Allergies vs coronavirus: Compare causes, transmission, symptoms, treatment, severity, prevention

RELATED: Coronavirus vs. the flu vs. a cold

You can “catch” the coronavirus, but not allergies

Coronavirus transmission occurs much like other respiratory infections do—from the droplets of infected people. You can pick up the virus when an infected person sneezes or coughs on you or on a surface you touch. This is why it’s so important, experts say, that you regularly and thoroughly wash your hands, disinfect surfaces, distance yourself from people when possible, and avoid touching your face with your hands.

Allergies, on the other hand, are not contagious. They’re triggered when your immune system—for reasons that aren’t fully understood—mistakes a harmless substance (such as sprouting trees, grasses, weeds, etc.) as a foreign invader and launches a campaign to protect your body. Cue the sneezing, coughing, itching, and general misery allergies bring.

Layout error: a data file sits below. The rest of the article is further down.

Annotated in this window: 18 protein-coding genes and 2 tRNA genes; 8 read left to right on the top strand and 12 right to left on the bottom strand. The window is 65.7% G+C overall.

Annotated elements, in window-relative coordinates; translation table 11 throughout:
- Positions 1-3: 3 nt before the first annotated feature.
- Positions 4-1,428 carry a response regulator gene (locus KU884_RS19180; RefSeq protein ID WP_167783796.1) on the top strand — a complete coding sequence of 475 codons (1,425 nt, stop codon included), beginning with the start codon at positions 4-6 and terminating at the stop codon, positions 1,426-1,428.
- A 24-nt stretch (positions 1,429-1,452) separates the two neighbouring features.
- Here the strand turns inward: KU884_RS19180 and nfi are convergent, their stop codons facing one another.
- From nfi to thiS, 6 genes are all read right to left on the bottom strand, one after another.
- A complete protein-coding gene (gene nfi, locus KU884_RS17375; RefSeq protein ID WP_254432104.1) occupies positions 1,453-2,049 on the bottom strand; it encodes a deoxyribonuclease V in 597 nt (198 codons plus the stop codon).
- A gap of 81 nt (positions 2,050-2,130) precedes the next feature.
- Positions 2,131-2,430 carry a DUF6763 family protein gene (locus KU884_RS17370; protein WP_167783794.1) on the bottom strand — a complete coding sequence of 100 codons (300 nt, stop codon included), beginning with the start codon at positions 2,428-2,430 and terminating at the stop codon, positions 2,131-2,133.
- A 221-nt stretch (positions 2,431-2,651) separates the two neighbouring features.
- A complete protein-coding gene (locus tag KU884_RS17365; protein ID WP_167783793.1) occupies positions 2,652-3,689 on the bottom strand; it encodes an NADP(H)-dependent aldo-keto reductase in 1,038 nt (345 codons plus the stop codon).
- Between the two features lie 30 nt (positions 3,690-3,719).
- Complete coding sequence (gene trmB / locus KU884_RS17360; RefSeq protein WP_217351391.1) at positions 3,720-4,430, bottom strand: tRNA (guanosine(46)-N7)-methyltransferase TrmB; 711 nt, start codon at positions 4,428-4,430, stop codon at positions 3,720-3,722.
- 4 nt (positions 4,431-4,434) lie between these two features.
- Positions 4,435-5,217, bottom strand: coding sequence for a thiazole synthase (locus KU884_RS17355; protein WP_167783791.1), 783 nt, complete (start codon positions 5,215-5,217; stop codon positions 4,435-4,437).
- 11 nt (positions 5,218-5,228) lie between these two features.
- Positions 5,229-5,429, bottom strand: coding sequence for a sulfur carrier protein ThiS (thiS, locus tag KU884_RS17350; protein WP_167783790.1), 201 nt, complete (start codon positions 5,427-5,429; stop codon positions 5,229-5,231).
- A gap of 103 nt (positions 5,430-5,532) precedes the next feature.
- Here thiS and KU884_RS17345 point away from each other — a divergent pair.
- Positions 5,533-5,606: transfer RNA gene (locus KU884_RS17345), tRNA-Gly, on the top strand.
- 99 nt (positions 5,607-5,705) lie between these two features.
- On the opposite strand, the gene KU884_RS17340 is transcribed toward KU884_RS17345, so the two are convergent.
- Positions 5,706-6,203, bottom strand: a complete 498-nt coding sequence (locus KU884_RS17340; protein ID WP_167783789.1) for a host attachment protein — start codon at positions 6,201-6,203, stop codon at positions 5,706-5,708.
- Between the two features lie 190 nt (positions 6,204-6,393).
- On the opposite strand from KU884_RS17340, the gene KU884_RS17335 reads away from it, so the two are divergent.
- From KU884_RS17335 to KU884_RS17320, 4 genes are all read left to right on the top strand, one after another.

One way to help determine if you’re suffering with allergy symptoms or coronavirus symptoms is to take a trip down memory lane. Think back to last spring and the spring before and the spring before that. Do you typically have a runny nose and itchy eyes when the calendar flips from March to April? That’s a good indication you have seasonal allergies and not the coronavirus. According to Dr. Ditto, allergies typically don’t develop later in life. So if you’re an adult and are suddenly experiencing symptoms like a runny nose or a cough, it’s unlikely they’re due to allergies if you never had them before.

One’s riskier than the other

While people can die from allergies, usually they involve allergies to certain foods (think nuts or eggs), medications (like penicillin), or materials (such as latex). “Allergic rhinitis [aka, a runny, stuffy nose and itchy watery eyes], while uncomfortable, is not fatal,” says Dr. Ditto. But some of the complications of allergies, such as asthma, can be. 

According to the CDC, most cases of this new coronavirus are mild, but about 16% of cases can  turn severe, especially if you’re elderly or have other health issues like diabetes or heart disease. The death rate is between 3% and 4%. Other things to note:

  • The incubation period of COVID-19 is two to 14 days after exposure to the virus. The CDC says people seem to be most infectious when they’re experiencing symptoms.